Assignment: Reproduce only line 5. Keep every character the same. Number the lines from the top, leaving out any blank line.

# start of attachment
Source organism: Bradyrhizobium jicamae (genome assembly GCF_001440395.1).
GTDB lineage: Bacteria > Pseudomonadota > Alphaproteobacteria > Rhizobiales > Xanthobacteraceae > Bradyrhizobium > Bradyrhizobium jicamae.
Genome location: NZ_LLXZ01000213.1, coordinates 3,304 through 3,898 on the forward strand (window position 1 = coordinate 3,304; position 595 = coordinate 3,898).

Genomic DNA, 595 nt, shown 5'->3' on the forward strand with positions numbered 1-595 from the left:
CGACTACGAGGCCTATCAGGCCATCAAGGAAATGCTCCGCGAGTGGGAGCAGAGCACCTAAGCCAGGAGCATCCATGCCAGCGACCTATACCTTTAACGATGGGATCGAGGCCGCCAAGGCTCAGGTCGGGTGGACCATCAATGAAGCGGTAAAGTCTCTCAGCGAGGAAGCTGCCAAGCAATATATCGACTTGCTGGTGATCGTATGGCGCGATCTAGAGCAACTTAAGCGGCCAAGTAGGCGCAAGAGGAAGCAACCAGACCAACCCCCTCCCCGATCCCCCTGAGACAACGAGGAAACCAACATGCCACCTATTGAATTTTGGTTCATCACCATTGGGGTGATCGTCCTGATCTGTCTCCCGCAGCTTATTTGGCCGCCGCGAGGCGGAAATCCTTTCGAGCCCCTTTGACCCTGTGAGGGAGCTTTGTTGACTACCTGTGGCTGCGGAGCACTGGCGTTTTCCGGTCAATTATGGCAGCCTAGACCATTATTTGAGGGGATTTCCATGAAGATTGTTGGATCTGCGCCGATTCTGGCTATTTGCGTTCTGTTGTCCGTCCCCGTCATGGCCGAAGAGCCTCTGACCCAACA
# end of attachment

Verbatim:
CGACTACGAGGCCTATCAGGCCATCAAGGAAATGCTCCGCGAGTGGGAGCAGAGCACCTAAGCCAGGAGCATCCATGCCAGCGACCTATACCTTTAACGATGGGATCGAGGCCGCCAAGGCTCAGGTCGGGTGGACCATCAATGAAGCGGTAAAGTCTCTCAGCGAGGAAGCTGCCAAGCAATATATCGACTTGCTGGTGATCGTATGGCGCGATCTAGAGCAACTTAAGCGGCCAAGTAGGCGCAAGAGGAAGCAACCAGACCAACCCCCTCCCCGATCCCCCTGAGACAACGAGGAAACCAACATGCCACCTATTGAATTTTGGTTCATCACCATTGGGGTGATCGTCCTGATCTGTCTCCCGCAGCTTATTTGGCCGCCGCGAGGCGGAAATCCTTTCGAGCCCCTTTGACCCTGTGAGGGAGCTTTGTTGACTACCTGTGGCTGCGGAGCACTGGCGTTTTCCGGTCAATTATGGCAGCCTAGACCATTATTTGAGGGGATTTCCATGAAGATTGTTGGATCTGCGCCGATTCTGGCTATTTGCGTTCTGTTGTCCGTCCCCGTCATGGCCGAAGAGCCTCTGACCCAACA